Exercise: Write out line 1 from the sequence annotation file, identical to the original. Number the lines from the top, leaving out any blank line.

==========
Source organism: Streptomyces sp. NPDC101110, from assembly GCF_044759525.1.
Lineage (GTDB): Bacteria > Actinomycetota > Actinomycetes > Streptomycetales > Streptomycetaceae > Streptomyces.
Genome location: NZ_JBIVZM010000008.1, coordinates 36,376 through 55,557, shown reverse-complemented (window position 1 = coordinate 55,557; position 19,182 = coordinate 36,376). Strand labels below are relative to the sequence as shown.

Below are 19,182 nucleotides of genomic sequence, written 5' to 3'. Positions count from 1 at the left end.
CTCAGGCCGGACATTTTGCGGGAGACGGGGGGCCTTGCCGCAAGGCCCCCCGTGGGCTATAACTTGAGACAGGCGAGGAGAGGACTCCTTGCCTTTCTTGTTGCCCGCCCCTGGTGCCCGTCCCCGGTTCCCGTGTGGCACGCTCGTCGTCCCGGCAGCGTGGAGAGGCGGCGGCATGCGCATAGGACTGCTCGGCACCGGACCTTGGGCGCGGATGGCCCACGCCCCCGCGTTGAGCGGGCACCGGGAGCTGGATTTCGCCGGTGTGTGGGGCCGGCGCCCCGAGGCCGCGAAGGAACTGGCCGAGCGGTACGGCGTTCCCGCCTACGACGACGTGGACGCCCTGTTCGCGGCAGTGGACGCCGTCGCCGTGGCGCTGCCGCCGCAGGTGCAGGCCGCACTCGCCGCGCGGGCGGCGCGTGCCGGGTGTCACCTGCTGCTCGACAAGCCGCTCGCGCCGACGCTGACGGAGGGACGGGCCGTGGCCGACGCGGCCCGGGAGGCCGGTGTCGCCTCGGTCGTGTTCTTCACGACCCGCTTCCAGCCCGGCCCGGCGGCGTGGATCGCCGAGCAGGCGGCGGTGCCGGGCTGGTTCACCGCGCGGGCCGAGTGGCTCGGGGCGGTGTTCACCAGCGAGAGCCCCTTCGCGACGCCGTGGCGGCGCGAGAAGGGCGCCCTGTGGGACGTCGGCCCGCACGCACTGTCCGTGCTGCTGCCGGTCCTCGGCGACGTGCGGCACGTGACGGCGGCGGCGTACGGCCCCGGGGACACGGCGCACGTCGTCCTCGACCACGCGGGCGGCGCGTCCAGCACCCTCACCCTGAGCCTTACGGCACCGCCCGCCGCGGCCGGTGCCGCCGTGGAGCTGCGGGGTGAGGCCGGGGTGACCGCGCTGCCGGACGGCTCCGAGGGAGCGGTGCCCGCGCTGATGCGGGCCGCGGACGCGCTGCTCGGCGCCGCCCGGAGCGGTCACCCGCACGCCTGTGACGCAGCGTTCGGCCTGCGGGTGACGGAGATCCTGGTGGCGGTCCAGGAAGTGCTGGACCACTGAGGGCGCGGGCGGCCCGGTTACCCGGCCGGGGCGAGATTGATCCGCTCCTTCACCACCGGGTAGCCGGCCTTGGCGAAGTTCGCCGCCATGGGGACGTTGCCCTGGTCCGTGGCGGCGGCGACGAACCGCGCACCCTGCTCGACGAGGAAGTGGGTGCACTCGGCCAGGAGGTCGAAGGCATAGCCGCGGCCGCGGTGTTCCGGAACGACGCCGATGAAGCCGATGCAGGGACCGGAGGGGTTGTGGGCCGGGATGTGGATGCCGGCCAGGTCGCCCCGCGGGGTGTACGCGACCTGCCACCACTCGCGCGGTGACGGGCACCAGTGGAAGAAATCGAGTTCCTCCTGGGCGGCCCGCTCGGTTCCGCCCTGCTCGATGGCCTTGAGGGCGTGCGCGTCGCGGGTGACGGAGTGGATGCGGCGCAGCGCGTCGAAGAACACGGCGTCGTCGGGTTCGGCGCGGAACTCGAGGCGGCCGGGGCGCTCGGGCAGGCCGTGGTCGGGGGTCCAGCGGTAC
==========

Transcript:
Source organism: Streptomyces sp. NPDC101110, from assembly GCF_044759525.1.